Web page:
Miss Egan would always ask the class to give Simpson a big clap because Simpson never spilled a drop of ink onto anyone’s desk. I couldn’t resist sneaking into class during the break to put mum's Andrew’s Liver Salts into as many inkwells as I could manage in the time. When Miss Goody-Goody Ink-Well Filler started her job while snooting at everyone, ink began to bubble all over everyone’s desk.  Miss Goody-Two-Shoes wasn’t even told off.

     Mr. Greenough, the headmaster, gave me three of his very best for that one. Roger told me to rub candle wax onto my hands before going into the headmaster’s office. He was convinced the cane would slide off so it wouldn’t hurt as much. It still hurt. Maybe, because my hand was almost red raw with the candle wax?

     Mum was called in around once a month. The school thought of sending me to the nearby St. Paul’s even though it was a proddy-dog school. But mum being the devout Irish Catholic (Republican) freaked, saying she would make sure there would be an improvement. They even bought a Robinson Crusoe book which they leaned against Mum’s Bible on the front-room shelf. There were now two books in the house; neither were ever read.

     Dad paid for me to visit a private maths teacher who gave up on me after just three sessions because she believed I had no concentration and was lazy.

     I really, really wanted to learn, but it just wouldn’t happen. Yes, I could count up to a hundred but as soon as I tried to add numbers together or do division, the numbers wouldn’t move like they seemed to do for the other kids. Or those same numbers would just disappear never to be seen again.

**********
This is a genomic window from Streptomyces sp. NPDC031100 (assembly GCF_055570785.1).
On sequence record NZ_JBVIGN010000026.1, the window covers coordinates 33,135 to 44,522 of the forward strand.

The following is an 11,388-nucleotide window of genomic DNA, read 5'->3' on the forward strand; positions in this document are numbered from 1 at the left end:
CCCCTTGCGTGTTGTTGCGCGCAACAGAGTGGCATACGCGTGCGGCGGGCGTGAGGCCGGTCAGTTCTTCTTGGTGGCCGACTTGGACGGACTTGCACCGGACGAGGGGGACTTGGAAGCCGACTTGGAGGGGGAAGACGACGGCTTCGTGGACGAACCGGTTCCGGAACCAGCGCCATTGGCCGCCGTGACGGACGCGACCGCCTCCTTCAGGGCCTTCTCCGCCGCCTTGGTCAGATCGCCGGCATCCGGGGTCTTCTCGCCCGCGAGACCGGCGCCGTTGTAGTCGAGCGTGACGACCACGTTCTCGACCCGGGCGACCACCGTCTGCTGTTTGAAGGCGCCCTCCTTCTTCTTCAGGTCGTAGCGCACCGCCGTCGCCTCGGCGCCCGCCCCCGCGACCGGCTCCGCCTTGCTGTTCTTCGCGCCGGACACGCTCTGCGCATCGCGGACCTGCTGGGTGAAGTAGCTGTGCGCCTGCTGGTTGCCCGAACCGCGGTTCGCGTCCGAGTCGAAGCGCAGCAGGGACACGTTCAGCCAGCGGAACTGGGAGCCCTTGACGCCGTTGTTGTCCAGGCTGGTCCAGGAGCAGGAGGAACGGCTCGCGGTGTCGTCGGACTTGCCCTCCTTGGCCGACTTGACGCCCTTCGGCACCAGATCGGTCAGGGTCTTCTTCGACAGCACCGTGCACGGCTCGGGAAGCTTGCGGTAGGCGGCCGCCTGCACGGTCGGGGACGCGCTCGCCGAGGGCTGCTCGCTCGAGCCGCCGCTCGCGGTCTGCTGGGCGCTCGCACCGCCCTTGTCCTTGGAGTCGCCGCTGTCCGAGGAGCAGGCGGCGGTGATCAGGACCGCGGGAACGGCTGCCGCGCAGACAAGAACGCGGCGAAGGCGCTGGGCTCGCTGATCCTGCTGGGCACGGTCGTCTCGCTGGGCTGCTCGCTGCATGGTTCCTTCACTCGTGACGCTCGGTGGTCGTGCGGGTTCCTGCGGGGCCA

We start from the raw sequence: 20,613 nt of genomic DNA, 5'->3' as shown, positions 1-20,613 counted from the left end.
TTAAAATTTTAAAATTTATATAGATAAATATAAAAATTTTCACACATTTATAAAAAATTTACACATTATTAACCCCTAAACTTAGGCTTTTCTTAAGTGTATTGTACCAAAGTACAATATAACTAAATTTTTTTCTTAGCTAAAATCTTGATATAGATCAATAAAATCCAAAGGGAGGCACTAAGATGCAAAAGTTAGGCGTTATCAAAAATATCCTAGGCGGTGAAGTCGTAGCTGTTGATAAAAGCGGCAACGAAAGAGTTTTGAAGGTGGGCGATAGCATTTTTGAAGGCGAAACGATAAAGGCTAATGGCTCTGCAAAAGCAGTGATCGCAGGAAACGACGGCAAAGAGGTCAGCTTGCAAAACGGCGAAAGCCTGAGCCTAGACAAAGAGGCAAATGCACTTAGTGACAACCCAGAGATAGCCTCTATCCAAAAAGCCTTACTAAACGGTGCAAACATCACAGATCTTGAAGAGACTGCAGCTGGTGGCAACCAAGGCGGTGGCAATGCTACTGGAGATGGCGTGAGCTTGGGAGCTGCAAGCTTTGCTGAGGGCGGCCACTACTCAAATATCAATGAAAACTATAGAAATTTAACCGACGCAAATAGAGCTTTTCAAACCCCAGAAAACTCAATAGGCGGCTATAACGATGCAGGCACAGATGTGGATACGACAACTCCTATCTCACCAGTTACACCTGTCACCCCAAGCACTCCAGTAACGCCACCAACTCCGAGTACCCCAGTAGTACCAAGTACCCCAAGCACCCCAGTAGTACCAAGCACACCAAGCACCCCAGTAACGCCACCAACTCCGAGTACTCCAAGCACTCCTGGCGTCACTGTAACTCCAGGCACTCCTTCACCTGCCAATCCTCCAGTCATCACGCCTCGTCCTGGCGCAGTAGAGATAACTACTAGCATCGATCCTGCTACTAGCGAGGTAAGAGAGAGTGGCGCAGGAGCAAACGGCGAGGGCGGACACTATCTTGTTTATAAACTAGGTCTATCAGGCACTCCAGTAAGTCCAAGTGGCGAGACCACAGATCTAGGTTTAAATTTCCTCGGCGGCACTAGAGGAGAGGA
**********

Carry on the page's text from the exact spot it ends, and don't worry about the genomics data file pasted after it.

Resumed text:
Roger was a blond, good-looking lad, who never had dirty hands or knees, and you could always cut paper with the creases he had in his short pants. Both parents were professional people, probably the reason why he was always driven to our school in his parents’ shiny black Humber Hawk Mk V1 and when in class he always tried to sit next to me.

     After school we'd sometimes meet up on Astley Bridge Park where I would try and help Roger swing across the monkey bars. He never once made it all the way across. After playing on the swings, I would tell him about the various wild birds like the Shrikes, Blue Tits or the clever Magpies who visited the park. 

     The two of us would sometimes rub candle wax on the park slide, then watched from the railings while the other kids went flying off the end and then laughed when they landed in the puddles of water.

     Roger was the only one who didn’t laugh when Mr. Horricks hit me, hard on the side of my head with the board duster. That teacher made the class laugh even more when he said it was to knock some sense in. Again, only Roger didn’t laugh.

     That was the weekend when I tried teaching Roger how to kick a football, but his timing was so far out that we both gave up. It was usually after Saturday Confession at Holy Infants Church when he would sneak a couple of hours away for us to meet up so we could spend a few hours in my house playing with my toy fort and lead soldiers, all the while wearing kiddie gas masks. A couple of those playtimes he would wear some of my spare clothes and we would dig for hidden treasure in my backyard. Later Roger would try and help me with maths and reading.

     That worked for a couple of months until his parents found out about us playing around instead of going to Confession. Bugger. Okay, we stayed good friends by messing around in the school yard only, but again we were ordered, by the headmaster not to play together.

Hallgrim’s Church, Reykjavik, Iceland

for everyone with Dyscaculia

by Peter Street, copyright 2013

That church from

where I’m standing:

here bottom of the hill

between green

and yellow houses

south side of Reykjavik

I’m sure is the space-ship

Miss Clarkson

let me draw in her maths class

in ’59 while all other kids

were busy working

on fractions.

It has a stair case 

on the outside like the one

I pretended to climb 

sit, close my eyes

and wait for the countdown.